Danger for the Labour Government
Writing in Stuff newspapers today, centre-right political commentator Ben Thomas asks how much impact the protests will have on the Labour Government. In Will a winter of discontent prove glorious summer for Judith Collins? he writes: “The demonstrations, in themselves, will not cause the Beehive undue worry. The makeup of the protests (however well attended) suggested few disgruntled Labour voters. And the question of how the organisers, after a logistically impressive first effort, can maintain momentum remains up in the air.” But Thomas concludes that other Government reforms might also start to bite.
Other commentators believe Labour have a lot to lose if they ignore the messages from the protests. In Claire Trevett’s column, she says that although Labour might hope that the public see the farmers as cranks, this isn’t necessarily happening. What’s more, the farmers might just be the first part of society to start revolting against the Government’s bigger reforms. “Labour has stood accused of failing to deliver in some policy areas, most notably housing and transport. But it is driving ahead with major reforms programmes in almost every sphere of government – and local government. That is now starting to have a cumulative effect. The farmers are simply the first to break.”
Similarly, Kerre McIvor suggests Labour would be “very foolish” to ignore these protests, and she draws a comparison with the “nanny state” messages, especially over the “shower regulations” that helped bring to an end Helen Clark’s government.
For a similar argument in more detail, see Karl du Fresne’s An early prediction for 2023, and the prediction of a provincial backlash where at the next election Labour loses the blue seats it won when the red-tide swept through at last year’s contest.
The Otago Daily Times’ Mike Houlahan also says Labour should be very concerned about the farmer protests: “the party would be wise not to ignore these rumblings of discontent. The mood of unity engendered by the ‘team of five million’ was never going to endure, but phenomena like Groundswell chip away at the carefully nurtured popularity of the prime minister, and given there are two years before the next election that offers ample time for Labour’s regional party vote to be erode” – see: Labour cannot afford to ignore rural concerns.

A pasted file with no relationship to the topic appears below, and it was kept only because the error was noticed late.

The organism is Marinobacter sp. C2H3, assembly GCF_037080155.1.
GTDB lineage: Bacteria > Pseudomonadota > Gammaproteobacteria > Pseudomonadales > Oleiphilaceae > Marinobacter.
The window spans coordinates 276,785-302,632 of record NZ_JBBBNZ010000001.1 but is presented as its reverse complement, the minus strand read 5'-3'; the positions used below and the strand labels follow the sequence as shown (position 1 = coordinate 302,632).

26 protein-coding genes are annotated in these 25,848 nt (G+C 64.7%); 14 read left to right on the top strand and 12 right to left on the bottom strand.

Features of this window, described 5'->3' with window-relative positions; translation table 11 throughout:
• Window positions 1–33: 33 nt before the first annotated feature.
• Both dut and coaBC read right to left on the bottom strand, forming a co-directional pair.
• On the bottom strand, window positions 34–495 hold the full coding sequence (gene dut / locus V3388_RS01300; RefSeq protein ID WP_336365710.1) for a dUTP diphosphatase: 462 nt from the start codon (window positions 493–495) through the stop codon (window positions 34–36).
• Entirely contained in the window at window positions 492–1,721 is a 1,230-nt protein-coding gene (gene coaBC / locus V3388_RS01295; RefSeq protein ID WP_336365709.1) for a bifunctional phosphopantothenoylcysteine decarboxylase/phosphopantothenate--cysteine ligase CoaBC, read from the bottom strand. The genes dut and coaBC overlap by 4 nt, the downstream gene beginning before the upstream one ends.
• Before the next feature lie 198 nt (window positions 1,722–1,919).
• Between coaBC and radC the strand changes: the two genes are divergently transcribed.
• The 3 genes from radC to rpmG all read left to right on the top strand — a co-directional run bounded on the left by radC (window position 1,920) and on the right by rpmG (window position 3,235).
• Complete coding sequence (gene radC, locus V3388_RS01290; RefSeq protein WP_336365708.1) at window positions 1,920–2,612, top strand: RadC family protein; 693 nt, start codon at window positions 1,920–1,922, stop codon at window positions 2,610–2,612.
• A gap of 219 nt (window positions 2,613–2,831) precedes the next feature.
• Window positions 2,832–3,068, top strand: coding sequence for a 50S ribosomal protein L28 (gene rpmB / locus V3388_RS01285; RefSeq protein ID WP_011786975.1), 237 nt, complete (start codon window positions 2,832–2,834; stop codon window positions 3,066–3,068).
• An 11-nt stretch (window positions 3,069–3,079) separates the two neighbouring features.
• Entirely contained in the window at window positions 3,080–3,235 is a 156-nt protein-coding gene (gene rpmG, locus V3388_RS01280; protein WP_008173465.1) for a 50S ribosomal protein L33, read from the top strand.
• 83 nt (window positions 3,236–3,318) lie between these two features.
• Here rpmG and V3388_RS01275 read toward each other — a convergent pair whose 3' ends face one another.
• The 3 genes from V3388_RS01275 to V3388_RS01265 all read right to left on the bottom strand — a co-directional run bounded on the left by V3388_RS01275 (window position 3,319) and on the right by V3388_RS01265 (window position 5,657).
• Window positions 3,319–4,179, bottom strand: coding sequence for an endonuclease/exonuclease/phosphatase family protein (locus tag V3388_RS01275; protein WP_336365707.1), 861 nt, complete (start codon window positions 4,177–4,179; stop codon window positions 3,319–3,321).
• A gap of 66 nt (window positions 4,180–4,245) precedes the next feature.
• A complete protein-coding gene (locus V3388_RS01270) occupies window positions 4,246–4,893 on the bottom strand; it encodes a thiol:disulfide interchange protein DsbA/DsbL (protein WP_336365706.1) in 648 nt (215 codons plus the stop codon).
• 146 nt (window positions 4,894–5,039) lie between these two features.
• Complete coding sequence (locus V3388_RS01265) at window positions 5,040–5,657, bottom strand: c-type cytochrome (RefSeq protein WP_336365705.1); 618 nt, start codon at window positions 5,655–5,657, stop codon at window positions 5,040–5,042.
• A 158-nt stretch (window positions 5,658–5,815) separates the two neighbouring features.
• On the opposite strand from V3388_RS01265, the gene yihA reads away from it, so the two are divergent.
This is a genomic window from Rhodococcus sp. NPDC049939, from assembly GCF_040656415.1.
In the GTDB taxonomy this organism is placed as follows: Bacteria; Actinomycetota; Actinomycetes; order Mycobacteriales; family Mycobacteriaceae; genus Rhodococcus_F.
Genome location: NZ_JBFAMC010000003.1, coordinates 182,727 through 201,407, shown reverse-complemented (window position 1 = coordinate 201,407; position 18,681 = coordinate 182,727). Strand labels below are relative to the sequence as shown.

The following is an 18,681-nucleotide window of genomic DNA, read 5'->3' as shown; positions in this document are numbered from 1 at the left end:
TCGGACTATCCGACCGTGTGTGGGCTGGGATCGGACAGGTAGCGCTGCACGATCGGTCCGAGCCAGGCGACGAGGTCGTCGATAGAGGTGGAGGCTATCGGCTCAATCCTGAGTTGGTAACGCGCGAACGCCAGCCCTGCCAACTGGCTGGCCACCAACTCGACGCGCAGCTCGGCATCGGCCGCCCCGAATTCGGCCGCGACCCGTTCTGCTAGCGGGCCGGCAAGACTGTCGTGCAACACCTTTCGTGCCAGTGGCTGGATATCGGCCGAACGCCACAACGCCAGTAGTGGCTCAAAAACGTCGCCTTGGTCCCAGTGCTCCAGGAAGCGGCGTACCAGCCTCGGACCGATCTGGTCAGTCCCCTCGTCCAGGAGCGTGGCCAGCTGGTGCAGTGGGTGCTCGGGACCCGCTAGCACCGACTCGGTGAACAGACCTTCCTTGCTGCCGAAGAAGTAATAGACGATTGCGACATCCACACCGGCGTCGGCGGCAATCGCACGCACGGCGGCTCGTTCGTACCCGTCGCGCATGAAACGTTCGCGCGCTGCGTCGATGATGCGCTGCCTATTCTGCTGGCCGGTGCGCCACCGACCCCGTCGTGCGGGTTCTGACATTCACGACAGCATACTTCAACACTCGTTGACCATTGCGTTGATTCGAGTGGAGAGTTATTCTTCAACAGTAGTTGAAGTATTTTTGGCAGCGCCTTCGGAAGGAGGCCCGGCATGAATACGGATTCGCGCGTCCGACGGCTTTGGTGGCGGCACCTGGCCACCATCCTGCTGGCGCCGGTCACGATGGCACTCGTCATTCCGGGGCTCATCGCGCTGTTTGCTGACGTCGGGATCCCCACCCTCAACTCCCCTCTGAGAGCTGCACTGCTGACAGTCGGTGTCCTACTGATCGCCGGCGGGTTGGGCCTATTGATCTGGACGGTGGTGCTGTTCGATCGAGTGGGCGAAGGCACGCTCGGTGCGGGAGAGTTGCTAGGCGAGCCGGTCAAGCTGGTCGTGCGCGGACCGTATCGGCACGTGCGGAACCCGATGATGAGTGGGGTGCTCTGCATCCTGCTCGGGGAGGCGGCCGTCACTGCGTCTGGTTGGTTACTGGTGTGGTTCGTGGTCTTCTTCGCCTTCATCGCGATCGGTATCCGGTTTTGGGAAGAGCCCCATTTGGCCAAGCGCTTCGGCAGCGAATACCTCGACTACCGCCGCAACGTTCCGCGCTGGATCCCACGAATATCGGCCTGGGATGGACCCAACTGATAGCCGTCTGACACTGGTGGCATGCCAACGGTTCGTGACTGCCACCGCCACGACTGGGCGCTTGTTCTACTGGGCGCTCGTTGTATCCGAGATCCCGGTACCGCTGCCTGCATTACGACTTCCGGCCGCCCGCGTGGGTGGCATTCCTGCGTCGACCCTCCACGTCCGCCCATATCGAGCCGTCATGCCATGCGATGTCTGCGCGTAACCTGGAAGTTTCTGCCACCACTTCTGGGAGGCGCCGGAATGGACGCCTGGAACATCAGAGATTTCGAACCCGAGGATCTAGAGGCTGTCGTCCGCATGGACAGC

Houlahan points to a dangerous tendency of government ministers to be dismissive of rural concerns, which was epitomised by Climate Change Minister James Shaw dismissing the Groundswell protester organisers as “a group of Pakeha farmers from down south who have always pushed back against the idea that they should observe any kind of regulation about what they can do to protect the environmental conditions on their land”. Houlahan suggests that this comment has only helped drive rural concerns about the orientation of the Beehive, and he argues that Labour can’t afford to be as flippant as Shaw.
The Herald’s David Fisher has also reported on the protests, arguing that Shaw’s words against the protestors have “deepened the divide” between farmers and the Government. In Howl of a Protest as town and country talk past each other, he also argues that Labour isn’t persuading these rural voters about its reforms. “What it signals, though, is that The Great Communicator – Prime Minister Jacinda Ardern – really needs to work on her communication, or have her Cabinet do so.”
And for another example of how Labour’s dismissive attitude to farmers could alienate rural votes – see the rather patronising blog post by party activist Greg Presland on the pro-Government blog The Standard: Mother Nature gives Groundswell NZ the middle finger. In this, he portrays the recent protest as just a “grumpy” National Party attempt to “disrupt” the country, saying that the farmers just “need to get over it”.
So, what happens next? Officially, the Groundswell protest organisers have given the Government a month to respond to their demands. After that, more protest action is planned. For a useful report on what this might involve, it’s worth reading a media report from one of the early organisational meetings, see Natasha Holland’s Is anyone actually listening to the farmers?
In this, other protest actions are discussed: “some farmers may boycott rates and or not apply for resource consents”. A mention is made of the 1978 “Bloody Friday”, “when farmers, in protest, ran 1300 ewes down Dee St, Invercargill, before slaughtering them on a Victoria Ave section.”
Finally, for some poetry about the politics of the apparently growing urban-rural divide, see Victor Billot’s An ode for the farmers’ protest.